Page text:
House budget would cut federal Medicaid spending in half by 2030, and turn it into a block grant program.


Chicago, June, 10.2011 — Reps. Mike Quigley (IL-05), Jan Schakowsky (IL-09), Bobby Rush (IL-01), and Danny Davis (IL-07) heard testimony from Cook County President Toni Preckwinkle, patients, and providers about the negative impact on access to medical, long-term care and the economy caused by deep cuts to federal Medicaid funding. 

 On April 15, the House passed the Republican budget plan to convert Medicaid into a block grant program and cut funding by half in 2030. If enacted, it would repeal important Medicaid expansion provisions of the Affordable Care Act and gut federal Medicaid spending by $1.4 trillion between 2012 and 2022. More than $45 billion would be slashed from the Medicaid budget for Illinois – leading to harmful results for many in need of affordable care, particularly in the Chicago area.


“As Washington works to address our deficit we must differentiate between cutting waste and slashing services Americans count on,” said Rep. Quigley.  “The truth about Medicaid is that it provides essential care for seniors and children, and its costs are actually rising slower than private health insurance.  Undermining Medicare is tantamount to undermining the health of American communities.”

 Medicaid is a primary source of health care coverage for pregnant women and children and low-income persons with disabilities.  It is less understood, however, that more than one out of every 4 Medicaid dollars is spent on long-term care.  Health care providers and representatives from hospital associations warn that unnecessary cuts to Medicaid could mean significant job loss in the Chicago area.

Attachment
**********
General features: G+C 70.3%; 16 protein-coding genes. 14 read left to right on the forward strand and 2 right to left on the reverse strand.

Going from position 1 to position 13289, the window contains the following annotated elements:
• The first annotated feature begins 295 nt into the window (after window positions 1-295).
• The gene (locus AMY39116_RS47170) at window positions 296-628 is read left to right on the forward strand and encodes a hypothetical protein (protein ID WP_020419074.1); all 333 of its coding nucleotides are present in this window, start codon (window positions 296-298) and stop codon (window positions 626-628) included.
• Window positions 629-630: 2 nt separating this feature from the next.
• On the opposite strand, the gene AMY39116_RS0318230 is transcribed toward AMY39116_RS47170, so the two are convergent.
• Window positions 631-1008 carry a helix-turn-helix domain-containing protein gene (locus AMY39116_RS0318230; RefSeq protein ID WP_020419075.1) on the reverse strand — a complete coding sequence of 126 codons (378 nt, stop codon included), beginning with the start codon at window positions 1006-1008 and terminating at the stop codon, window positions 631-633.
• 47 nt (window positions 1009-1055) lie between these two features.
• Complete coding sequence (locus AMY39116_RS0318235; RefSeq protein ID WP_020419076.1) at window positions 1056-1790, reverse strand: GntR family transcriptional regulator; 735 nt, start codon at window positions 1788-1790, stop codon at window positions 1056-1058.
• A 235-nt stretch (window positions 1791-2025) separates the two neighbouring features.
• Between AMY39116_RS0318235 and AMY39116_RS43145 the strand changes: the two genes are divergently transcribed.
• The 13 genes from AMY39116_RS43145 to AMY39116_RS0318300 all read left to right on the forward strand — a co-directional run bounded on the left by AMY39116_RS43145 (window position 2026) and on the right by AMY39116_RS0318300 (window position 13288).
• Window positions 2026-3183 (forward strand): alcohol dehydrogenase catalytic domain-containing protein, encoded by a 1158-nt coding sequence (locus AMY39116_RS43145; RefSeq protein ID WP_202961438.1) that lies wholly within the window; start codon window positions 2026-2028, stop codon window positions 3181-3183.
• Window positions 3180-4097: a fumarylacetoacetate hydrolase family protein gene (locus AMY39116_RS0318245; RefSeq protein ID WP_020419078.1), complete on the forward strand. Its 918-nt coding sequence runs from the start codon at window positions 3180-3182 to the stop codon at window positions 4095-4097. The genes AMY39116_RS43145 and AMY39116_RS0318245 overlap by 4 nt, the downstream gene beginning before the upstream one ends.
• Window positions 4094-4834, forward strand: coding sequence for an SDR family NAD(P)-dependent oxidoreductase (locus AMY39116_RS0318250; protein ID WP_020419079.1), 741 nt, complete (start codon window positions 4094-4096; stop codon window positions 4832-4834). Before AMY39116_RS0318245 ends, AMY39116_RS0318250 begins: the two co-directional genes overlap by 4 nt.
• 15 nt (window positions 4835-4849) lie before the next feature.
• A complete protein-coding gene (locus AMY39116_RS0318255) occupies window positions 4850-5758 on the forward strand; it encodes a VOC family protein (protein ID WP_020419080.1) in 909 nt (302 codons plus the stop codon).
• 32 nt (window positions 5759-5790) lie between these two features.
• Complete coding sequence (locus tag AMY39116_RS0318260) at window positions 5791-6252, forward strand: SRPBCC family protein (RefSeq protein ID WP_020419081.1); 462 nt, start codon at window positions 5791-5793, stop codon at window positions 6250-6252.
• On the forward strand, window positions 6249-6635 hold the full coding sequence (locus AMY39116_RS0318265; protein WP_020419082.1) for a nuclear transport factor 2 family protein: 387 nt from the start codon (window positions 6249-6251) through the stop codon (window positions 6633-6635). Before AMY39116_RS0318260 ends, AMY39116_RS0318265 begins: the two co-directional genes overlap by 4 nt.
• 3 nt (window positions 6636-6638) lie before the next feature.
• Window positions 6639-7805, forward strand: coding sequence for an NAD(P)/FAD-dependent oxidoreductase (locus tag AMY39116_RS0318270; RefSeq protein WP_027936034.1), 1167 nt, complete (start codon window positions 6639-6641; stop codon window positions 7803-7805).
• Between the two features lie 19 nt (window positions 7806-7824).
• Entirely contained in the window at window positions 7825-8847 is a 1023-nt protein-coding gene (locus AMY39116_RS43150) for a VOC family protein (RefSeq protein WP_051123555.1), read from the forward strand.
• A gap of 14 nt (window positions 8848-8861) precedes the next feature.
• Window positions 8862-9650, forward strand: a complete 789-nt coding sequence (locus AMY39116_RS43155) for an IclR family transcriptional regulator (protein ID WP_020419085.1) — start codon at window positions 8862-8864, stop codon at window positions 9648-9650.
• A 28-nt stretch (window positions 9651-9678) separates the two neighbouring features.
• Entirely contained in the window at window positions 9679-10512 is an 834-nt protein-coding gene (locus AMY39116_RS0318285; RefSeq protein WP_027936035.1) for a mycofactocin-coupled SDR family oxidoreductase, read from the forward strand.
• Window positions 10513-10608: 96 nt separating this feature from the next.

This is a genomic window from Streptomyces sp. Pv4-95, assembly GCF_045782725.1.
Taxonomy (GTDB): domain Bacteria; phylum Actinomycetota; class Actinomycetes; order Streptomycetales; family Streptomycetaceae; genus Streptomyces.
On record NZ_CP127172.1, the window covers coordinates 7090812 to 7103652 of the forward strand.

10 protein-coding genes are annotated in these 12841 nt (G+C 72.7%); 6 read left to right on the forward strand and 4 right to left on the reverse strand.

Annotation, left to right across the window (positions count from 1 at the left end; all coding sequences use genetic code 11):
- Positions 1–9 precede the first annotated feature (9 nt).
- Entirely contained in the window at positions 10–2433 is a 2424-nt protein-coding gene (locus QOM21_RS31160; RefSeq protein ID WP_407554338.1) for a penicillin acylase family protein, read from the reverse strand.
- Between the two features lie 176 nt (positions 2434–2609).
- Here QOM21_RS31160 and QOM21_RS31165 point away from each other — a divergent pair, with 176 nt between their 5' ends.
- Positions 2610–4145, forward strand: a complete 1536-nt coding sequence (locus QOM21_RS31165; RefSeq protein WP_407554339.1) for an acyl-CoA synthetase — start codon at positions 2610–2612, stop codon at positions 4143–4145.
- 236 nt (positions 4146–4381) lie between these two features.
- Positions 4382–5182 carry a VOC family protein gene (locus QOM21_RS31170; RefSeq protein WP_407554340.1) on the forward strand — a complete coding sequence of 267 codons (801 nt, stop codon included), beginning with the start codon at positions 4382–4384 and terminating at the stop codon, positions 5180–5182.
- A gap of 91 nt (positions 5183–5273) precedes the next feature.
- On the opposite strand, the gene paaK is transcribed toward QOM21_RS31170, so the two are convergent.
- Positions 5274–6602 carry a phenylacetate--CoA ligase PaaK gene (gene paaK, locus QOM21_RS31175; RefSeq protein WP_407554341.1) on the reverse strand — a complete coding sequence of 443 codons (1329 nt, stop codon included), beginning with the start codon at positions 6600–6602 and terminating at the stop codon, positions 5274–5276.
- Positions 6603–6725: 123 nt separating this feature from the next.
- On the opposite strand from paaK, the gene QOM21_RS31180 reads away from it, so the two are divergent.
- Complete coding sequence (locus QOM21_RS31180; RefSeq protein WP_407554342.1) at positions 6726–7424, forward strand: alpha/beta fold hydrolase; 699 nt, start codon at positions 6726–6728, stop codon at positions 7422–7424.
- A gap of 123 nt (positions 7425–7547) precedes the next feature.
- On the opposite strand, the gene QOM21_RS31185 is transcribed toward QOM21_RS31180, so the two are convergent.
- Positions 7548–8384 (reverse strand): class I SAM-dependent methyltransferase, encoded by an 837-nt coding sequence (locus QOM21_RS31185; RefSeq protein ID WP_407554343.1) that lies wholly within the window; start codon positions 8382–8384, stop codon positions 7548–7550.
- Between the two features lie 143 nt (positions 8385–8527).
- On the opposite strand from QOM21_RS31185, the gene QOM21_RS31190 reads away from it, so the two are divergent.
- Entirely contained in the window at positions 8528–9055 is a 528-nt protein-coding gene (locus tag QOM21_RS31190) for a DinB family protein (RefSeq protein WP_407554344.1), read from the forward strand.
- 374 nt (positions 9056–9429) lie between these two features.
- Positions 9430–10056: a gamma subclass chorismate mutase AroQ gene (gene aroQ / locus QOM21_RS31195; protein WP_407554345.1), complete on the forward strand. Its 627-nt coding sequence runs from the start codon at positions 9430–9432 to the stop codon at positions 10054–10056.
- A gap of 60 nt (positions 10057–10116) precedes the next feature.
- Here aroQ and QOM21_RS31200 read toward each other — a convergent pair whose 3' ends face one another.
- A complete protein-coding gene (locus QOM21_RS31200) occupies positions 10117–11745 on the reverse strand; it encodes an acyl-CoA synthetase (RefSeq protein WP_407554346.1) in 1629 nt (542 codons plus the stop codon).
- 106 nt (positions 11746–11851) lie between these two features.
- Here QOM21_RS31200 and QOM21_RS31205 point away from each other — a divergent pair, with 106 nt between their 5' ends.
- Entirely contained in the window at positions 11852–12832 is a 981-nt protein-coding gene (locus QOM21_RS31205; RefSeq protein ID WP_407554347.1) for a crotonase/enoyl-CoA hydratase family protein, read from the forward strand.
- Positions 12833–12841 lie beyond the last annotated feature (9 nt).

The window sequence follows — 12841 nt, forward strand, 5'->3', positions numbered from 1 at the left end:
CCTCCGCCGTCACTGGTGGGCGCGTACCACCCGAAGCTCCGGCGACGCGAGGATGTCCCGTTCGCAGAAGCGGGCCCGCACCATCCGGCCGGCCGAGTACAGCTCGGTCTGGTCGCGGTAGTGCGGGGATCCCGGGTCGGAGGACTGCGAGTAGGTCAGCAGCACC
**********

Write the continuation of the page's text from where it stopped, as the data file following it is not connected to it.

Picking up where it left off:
“We have been given clear evidence of the vital role that Medicaid plays in protecting the health and well-being of our community and the deep damage that would be done if federal funding is cut,” said Rep. Schakowsky. 

 “I believe the proposed Medicaid cuts will be devastating to seniors, children and pregnant women,” said Rep. Rush. “I know we must reduce the deficit, but we cannot make those reductions at the expense of the most vulnerable citizens of our nation. That is not who we are as Americans. We must find a better way.”

 “Between 2007 and 2009 as the Great Recession tightened its strangle hold on ordinary Americans  the number of uninsured grew by more than 5 million as workers lost jobs with employer-based insurance.  Another 7 million signed up for Medicaid.  Although the new health care law we passed in the last Congress requires states not to change the rules on who’s eligible for Medicaid the states have been forced to reduce Medicaid payments in other ways. In Illinois this has resulted in a huge payment backlog which now threatens the very existence of many health care providers and ultimately threatens the availability of basic, essential health care services to millions,” said Rep. Davis.

 In addition to the Republican budget, other proposals under consideration that would significantly affect Medicaid include caps on aggregate federal spending, caps on entitlements spending or caps on individual mandatory programs like Medicaid.